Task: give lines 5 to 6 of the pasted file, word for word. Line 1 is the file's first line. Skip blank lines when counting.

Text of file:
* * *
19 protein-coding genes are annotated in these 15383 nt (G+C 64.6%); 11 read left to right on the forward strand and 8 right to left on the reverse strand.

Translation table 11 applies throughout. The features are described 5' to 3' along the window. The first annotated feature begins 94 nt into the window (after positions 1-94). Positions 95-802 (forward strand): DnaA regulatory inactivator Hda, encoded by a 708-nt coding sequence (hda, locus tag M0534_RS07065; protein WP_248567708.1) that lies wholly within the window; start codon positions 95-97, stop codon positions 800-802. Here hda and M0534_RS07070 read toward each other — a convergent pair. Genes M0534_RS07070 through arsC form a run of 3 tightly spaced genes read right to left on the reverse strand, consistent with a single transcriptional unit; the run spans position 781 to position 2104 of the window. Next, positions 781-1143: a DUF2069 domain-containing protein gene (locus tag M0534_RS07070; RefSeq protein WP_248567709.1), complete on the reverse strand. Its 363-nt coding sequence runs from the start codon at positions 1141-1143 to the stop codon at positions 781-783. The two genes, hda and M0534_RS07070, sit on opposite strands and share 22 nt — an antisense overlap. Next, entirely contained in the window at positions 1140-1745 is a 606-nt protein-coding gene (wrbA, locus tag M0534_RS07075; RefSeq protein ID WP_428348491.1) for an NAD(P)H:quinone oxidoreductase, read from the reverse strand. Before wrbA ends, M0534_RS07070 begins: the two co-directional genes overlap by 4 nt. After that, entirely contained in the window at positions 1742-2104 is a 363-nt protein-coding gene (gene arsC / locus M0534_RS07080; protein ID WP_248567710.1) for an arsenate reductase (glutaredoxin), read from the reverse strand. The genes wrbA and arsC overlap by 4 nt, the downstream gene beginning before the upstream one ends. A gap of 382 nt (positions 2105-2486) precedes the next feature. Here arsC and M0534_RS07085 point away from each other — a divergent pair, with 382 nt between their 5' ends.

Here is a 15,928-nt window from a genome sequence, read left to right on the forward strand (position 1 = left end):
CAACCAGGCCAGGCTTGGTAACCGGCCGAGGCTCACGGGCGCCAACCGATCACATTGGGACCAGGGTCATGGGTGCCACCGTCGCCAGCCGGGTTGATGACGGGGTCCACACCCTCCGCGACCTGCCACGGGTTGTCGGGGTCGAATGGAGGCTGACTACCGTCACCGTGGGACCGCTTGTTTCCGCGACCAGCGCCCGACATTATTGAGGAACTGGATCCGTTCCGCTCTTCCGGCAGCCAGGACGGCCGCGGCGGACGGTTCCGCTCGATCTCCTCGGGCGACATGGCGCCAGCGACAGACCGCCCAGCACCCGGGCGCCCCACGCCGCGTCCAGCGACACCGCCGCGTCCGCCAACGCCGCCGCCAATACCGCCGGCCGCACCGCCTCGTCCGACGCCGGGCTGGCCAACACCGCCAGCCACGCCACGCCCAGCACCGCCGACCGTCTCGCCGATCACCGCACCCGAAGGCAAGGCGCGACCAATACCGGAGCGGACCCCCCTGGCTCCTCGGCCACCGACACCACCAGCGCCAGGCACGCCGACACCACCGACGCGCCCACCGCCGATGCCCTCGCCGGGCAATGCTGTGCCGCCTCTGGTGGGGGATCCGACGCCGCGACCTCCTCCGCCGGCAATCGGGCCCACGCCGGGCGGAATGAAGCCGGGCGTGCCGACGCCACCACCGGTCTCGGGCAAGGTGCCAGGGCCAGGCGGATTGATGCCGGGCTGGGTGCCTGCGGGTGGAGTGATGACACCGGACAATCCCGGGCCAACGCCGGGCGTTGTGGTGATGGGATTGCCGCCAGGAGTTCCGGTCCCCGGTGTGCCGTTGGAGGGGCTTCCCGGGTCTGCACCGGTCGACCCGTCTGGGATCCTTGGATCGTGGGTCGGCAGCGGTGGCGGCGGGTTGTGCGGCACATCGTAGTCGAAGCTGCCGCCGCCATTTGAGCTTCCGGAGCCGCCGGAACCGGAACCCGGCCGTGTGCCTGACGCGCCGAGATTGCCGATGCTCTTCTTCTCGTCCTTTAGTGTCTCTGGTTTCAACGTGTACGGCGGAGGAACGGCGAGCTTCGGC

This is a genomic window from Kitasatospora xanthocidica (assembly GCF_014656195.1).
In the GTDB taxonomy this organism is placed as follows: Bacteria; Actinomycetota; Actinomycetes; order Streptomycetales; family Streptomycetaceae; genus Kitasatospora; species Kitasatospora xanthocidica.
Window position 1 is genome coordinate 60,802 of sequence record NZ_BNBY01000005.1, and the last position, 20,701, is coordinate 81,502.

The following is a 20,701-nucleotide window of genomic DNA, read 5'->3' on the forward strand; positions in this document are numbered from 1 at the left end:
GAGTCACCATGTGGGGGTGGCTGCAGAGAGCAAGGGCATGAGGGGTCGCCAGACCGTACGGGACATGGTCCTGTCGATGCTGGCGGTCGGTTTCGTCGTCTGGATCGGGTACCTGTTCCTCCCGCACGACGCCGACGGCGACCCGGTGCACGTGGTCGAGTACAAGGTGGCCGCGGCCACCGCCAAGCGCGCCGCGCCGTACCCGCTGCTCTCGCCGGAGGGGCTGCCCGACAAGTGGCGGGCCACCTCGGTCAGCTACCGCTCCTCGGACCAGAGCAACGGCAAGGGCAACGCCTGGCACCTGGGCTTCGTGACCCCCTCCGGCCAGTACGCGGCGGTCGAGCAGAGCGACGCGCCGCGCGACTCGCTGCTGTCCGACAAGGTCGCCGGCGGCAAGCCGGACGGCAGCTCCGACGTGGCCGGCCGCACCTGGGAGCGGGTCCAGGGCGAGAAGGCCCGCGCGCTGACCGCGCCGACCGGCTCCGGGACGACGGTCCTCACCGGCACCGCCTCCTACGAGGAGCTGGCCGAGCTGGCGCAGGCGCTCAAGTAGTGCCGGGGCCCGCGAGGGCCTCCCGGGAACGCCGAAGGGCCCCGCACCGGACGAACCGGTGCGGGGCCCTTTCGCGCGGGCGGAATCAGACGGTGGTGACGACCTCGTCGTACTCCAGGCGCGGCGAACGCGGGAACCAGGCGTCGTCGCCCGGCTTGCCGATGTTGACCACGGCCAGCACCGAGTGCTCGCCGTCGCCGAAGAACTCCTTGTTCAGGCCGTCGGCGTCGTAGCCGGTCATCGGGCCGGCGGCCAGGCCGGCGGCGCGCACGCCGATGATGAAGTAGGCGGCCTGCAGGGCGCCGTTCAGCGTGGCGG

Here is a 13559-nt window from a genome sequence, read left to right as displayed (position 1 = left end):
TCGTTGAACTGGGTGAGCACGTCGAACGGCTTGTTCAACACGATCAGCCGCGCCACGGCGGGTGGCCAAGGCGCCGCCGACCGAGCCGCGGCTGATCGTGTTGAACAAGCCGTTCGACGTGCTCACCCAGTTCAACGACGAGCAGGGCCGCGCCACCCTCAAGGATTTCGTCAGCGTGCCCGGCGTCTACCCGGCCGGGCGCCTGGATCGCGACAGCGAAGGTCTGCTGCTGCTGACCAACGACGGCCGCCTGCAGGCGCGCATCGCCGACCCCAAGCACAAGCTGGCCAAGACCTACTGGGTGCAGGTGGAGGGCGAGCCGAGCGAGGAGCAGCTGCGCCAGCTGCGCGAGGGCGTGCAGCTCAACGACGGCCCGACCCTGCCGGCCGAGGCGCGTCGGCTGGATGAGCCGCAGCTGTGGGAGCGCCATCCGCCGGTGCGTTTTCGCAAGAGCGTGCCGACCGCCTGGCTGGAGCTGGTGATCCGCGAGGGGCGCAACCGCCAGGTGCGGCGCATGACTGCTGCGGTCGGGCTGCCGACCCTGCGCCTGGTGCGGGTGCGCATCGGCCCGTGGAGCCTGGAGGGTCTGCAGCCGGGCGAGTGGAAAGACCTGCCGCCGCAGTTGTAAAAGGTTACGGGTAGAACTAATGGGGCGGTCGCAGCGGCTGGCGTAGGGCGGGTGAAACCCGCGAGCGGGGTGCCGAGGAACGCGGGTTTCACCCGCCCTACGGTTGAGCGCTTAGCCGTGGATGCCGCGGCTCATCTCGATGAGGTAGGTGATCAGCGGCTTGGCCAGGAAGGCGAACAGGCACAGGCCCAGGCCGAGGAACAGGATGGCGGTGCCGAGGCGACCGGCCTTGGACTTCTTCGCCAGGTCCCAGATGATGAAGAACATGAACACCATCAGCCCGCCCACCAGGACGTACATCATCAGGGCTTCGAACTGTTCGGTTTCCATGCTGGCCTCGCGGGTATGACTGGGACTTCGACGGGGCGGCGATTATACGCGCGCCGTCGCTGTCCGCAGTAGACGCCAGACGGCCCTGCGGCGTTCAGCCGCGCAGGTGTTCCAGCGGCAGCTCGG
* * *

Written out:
This is a genomic window from Kitasatospora xanthocidica (assembly GCF_014656195.1).
In the GTDB taxonomy this organism is placed as follows: Bacteria; Actinomycetota; Actinomycetes; order Streptomycetales; family Streptomycetaceae; genus Kitasatospora; species Kitasatospora xanthocidica.